Tuesday, May 05, 2009

Look now

To the Dulwich Picture Gallery yesterday to see Sickert in Venice. Walter Sickert (1860-1942) made three long trips to Venice in 1895-96, 1900 and 1901. The captioning explains that he repeatedly painted the famous bits – St Mark's Basilica, the Rialto Bridge etc. – because he thought they might sell.

Yet, as Richard Dorment noted in the Telegraph, it's immediately reminiscent of Monet's haystacks or Rouen Cathedral, where the same subject is painted again and again with different light effects and mood.
“But unlike Monet, after painting the whole building, Sickert then zooms in like a film director to make dramatic close-up studies of details like the golden horses on the roof.”

Richard Dorment, “Sickert in Venice at the Dulwich Picture Gallery – review”, The Telegraph, 20 April 2009.

I think there's a more telling influence on these extreme and cropped close-ups: Sicket is aping (and may well have been reliant on) photographs. The immediacy of the photograph had a huge impact on painting. First, there was no longer a need to strive so hard to capture a perfect image; painters were free to explore mood and sensation – the impression left by a scene.

Photography also made painters break up the strictness of composition. In the old days if you were painting a picture of a house, you'd put the house centrally in the frame, maybe foregrounded by its owner, maybe showing off the grounds. Sickert has images of the Basilica and other Venetian buildings that might have been snapped on a phone. It's not just (as Dorment suggests) that he's focused on particular architectural details. Instead, not getting the whole building into the frame makes it seem larger, more looming.

Sickert clearly used photographs as the basis of many of his pictures. The captions explain where he produced multiple outlines of a picture using carbon paper, working them up in paint so they had different lighting and effects. The exhibition shows a number of his works in progress – sketches, canvases divided into grids, scribbled notes and observations.

The Dr was fascinated by a portrait of Israel Zangwill, author of the novel “Children of the Ghetto” (1892), and later the play “The Melting Pot” (1908), with Zangwell in front of the Venetian ghetto. The background seems based on another small picture in the exhibition,
“so thinly painted on its panel that the wood-grain shows through, depicting the built-up warren of Venice’s old Ghetto. Sickert orients the facade of the buildings parallel to the picture-plane — something he does quite frequently, actually — but here, the lack of ornament and superabundance of windows creates a strange, grid-like pattern, scraped out in the thinnest layers of golds and bronzes. It’s a magical little painting. If it didn’t so clearly recall this distinctive Venice neighbourhood, it could easily be mistaken for an abstract composition, and a strong one at that. All of which goes some way towards explaining why the best of these paintings have the quality they do. Even at his moodiest or most workmanlike, Sickert rarely ignored the imperatives of formal persuasiveness. There are moments when one can almost feel the artist losing himself in the abstract challenges thrown up by colour and form, treated as ends in themselves.”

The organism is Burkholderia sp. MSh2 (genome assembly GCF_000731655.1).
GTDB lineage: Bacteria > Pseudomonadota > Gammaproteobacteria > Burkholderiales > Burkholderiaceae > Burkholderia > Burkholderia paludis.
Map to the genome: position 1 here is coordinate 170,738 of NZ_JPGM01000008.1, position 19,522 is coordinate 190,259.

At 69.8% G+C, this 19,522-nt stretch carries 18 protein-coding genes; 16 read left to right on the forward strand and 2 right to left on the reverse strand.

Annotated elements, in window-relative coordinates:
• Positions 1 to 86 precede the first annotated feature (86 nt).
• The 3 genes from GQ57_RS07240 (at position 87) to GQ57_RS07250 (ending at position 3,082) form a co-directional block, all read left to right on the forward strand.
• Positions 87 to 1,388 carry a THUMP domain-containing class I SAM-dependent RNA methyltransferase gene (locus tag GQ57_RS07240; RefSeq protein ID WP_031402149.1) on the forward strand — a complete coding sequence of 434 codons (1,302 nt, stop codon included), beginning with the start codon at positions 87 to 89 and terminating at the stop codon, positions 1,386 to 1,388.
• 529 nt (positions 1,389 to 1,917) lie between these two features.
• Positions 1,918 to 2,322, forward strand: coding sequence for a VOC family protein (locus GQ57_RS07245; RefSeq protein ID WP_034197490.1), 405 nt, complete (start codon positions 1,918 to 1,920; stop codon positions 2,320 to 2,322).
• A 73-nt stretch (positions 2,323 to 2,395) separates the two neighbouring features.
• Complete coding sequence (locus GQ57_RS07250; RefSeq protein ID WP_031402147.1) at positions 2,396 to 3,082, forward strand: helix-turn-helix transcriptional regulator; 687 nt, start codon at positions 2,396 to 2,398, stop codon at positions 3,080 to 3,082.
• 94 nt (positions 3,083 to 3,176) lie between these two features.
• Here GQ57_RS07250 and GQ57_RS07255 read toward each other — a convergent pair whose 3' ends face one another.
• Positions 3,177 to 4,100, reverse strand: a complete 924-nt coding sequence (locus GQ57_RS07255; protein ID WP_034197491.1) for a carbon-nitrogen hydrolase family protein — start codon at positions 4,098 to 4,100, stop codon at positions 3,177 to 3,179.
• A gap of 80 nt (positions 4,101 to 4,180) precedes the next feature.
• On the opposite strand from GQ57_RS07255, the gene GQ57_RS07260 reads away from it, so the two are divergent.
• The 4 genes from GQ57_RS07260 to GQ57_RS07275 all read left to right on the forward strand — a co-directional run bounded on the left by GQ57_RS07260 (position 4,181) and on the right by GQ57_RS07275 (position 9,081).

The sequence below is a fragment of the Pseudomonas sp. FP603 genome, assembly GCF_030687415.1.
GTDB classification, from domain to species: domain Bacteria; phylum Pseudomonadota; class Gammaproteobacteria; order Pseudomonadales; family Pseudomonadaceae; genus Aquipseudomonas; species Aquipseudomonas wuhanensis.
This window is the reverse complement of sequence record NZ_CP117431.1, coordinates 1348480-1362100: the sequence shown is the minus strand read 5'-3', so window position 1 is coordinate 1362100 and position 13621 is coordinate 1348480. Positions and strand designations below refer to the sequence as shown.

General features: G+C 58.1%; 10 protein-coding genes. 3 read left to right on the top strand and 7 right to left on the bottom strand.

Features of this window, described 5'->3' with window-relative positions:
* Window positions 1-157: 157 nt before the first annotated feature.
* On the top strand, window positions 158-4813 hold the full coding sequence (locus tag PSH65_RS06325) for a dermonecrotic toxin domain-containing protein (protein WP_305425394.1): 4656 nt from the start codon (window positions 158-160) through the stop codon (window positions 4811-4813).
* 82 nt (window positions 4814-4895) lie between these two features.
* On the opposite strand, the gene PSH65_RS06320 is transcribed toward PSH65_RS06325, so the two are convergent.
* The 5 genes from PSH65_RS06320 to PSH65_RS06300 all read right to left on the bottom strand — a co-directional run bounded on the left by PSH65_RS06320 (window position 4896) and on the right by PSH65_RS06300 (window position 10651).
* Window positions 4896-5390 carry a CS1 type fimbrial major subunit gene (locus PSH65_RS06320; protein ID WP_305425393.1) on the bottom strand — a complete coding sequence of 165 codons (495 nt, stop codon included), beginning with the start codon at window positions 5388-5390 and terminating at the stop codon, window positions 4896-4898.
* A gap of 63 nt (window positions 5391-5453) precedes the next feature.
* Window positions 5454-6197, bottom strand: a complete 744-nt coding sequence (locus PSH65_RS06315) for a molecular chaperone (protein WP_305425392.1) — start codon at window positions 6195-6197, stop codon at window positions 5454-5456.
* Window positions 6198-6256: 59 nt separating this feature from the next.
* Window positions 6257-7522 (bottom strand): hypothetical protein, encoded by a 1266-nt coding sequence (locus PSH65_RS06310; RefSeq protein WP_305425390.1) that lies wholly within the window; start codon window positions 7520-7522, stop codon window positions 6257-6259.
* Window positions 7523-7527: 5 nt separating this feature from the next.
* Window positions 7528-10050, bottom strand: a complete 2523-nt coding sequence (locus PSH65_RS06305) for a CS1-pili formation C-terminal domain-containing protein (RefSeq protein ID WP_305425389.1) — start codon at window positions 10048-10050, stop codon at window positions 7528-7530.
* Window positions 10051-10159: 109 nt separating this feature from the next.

Fugitive Ink, “‘Sickert in Venice’ at the Dulwich Picture Gallery”, 5 May 2009.

Of course there weren't postcards of either the ghetto or Zangwill's portrait.

I was also surprised by his models – the Venetian prostitutes, La Giuseppina and La Carolina. They're more often than not clothed, lounging about talking, doing nothing very provocative. There's a fascination with their madly piled-up hair, but also with them doing humdrum, ordinary things like sitting about and chatting. They're prostitutes and yet they're not doing anything rude (well, sometimes they're sat fully clothed on a bed); they're exotically Italian and yet not doing anything wild.


Bunny Smedley said...

While I entirely share your outrage at the wretchedness of the postcard selection, let's also find time to deplore the fact that the Scottish National Gallery of Modern Art - owner, apparently, of the Zangwill portrait - hasn't seen fit to put an image of it online. We are, after all, talking about a national collection, with a public service and education remit. Arresting portrait, fascinating man, but no access unless you're able to see it in person. What's that all about?

Thanks, anyway, for the link. I very much enjoyed reading your thoughts about this deeply interesting exhibition.

0tralala said...

Ooh, you're right: no image online. Not even a low-res one.

(I can understand why they wouldn't post a high-res one: that's something you make money from.)